There is also a psychological state of Flow. Mihaly Csikszentmihalyi defines Flow as the mental state of operation in which the person is fully immersed in what he or she is doing, characterized by a feeling of energized focus, full involvement, and success in the process of the activity.
After a year of learning about the Alexander Technique, which is a method of proper use of the body, I believe the concept of “flow” is also applicable to the body. “Proper” posture is not a position to be held statically, but a flow of alert poise from moment to moment.
Can these concepts be joined in a gestalt theme covering body, mind and spirit? I believe so.
Let’s start with the use of the body. The Alexander Technique examines body use from a natural point of view, that is, taking the animal state of poise each of us inherits and learning to apply it consciously. When actor and F. M. Alexander lost his voice repeatedly after long soliloquies, he learned from painstaking self-examination that his neck was contracting into a “startle” position, like a frightened animal, during the stress of acting performances.
Further experience demonstrated that simply relaxing the neck into its natural position wasn’t enough. He had to remain in the pilot’s seat, what he later called “primary control”, the “the central co-ordinating agency built into our very essence and fundament.” (from David Gorman) Mr. Gorman continues by describing how primary control originates evolutionarily from the dawn of organized species. From the slug on up, primary control directed them as it still directs us.
The part of the brain which controls this body awareness is primitive, buried deeply in the middle of the brain. Normal consciousness, with its analytical process, cannot touch it. One cannot “think” themselves into this central state of awareness. The subjective experience of this state feels like “letting into a flow”. A flow of what? That’s where is becomes more complicated. A flowing body with no where to go gets bored quickly!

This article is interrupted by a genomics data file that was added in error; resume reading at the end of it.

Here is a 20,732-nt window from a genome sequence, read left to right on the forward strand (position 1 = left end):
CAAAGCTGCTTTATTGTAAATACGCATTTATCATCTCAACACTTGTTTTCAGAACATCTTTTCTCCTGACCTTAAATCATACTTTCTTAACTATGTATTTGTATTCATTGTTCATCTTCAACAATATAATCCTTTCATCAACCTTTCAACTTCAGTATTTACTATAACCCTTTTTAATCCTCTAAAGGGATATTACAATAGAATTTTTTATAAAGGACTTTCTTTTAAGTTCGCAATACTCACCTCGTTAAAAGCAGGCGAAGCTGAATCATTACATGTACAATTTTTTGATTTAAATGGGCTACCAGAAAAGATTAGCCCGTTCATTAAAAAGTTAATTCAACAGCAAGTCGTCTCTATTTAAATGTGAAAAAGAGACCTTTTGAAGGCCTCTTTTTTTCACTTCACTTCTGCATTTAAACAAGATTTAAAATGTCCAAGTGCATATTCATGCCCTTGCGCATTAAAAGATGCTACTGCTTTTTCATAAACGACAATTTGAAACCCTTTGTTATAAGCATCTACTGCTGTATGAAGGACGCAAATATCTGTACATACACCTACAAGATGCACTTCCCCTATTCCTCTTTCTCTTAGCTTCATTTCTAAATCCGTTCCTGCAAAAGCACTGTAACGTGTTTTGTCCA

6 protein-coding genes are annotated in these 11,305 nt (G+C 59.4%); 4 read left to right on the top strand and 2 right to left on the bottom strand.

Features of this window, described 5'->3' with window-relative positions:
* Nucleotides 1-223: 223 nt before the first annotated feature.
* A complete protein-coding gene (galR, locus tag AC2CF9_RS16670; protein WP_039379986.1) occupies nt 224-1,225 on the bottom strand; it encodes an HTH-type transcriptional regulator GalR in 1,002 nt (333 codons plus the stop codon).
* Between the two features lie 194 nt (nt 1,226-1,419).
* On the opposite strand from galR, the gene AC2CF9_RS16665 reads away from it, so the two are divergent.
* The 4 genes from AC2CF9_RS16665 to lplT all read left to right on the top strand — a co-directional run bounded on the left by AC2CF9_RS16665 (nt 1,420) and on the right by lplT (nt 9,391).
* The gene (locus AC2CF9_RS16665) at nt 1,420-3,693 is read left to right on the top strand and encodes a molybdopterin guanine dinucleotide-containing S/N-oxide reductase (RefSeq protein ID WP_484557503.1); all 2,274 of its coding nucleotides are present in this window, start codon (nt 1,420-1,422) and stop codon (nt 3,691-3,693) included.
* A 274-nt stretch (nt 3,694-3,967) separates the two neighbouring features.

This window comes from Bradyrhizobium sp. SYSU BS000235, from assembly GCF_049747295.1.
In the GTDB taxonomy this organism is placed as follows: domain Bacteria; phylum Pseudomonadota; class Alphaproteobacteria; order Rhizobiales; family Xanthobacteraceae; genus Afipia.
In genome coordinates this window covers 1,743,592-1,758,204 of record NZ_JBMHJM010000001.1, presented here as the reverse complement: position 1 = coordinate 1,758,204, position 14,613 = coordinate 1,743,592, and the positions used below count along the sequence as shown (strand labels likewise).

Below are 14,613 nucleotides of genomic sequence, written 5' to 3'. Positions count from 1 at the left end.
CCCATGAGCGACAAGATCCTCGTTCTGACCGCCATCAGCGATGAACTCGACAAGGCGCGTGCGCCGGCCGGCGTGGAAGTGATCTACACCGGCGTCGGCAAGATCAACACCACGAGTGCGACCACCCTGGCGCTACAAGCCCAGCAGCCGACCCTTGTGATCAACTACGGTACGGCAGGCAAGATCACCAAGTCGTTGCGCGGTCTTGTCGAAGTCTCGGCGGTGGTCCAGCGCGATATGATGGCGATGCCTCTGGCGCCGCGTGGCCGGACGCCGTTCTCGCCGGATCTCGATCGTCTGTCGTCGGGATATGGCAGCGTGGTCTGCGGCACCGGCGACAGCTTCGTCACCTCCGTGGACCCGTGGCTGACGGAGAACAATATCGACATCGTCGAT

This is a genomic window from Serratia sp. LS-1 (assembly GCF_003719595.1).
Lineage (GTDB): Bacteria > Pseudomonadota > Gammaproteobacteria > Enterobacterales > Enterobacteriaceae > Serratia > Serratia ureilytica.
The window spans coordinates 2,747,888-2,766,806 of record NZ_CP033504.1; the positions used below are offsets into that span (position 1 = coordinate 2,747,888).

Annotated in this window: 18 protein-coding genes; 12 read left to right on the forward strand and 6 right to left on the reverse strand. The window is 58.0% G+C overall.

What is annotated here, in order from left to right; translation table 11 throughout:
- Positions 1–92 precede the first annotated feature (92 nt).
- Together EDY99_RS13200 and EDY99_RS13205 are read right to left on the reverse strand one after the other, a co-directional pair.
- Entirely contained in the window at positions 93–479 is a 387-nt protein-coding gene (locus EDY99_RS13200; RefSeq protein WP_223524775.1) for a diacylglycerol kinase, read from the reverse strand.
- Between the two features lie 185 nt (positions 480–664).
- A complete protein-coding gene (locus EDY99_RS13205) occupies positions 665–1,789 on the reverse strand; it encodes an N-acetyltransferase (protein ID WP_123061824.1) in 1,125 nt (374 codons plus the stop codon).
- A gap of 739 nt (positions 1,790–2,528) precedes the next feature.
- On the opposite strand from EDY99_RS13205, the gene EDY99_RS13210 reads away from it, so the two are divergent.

I have found that as I gained balance and poise in my body, I was able to be more present mentally as well. My mind followed my body’s lead, and relaxed into the moment. My whole being now has a better chance of evolving from this gained awareness.
After reading much of Mihaly Csikszentmihalyi’s wonderful book, Flow, The Psychology of Optimal Experience, I believe the three parts of body/mind/spirit are really just different angles of the same structure. Just as a box cannot be a box with a side or two missing, we cannot be reduced to one part without losing the entire meaning of “a life”.
Mihaly defines flow as a state of concentrated but contented occupation, with clearly defined goals, reasonable challenges, and evidence of achievement. He interviewed thousands of people about what they feel when they are experiencing optimal enjoyment and absorption in an activity. No matter what someone is doing, from sex to sports to chess; if they are focused and directed, they are fulfilled. Having a goal is not the reason for their contentment, it is the process. Personal descriptions of this state include: transcendence, unselfconsciousness, alertness, confidence, enjoyment, satisfaction and fulfillment.
Seen from this view, the subjective feeling of our lives gains meaning and quality. People who have meaning in their lives are fulfilled. It has nothing to do with money or fame or power. Happy people are happy because they are fulfilled. Period. And those people are more loving, peaceful, forgiving and generous, all of which are symptoms of a rich spirit.
So, we started with the importance of poise and flow in the body, then explored flow for the mind, which, in turn, creates flow for the spirit. Three balanced sides completes the equation.
It may seem like a cop out to define a healthy spirit in terms of a healthy body awareness and life direction. As a person becomes grounded and connected to the world around, her ability to reach out and heal others becomes a natural inclination. As deep fulfillment grows, the more universal Self begins to supercede the personal self. If the goals are shallow and selfish, then he cannot tap into that goodness so easily.
Once again, the idea of spirituality can be defined by observable and knowable concepts. A spiritual person is one who has found balance and poise in their body, mind, goals, talents and desires. As each part comes to life, the whole being is enhanced, and their spirit grows accordingly. As Thich Nhat Hanh said, “Happiness is not a goal, it is the path.” Perhaps that could be rephrased as, “Happiness is not in the goal, it is in the flow”.
May your body, mind and life flow toward fulfillment and a glowing spirit.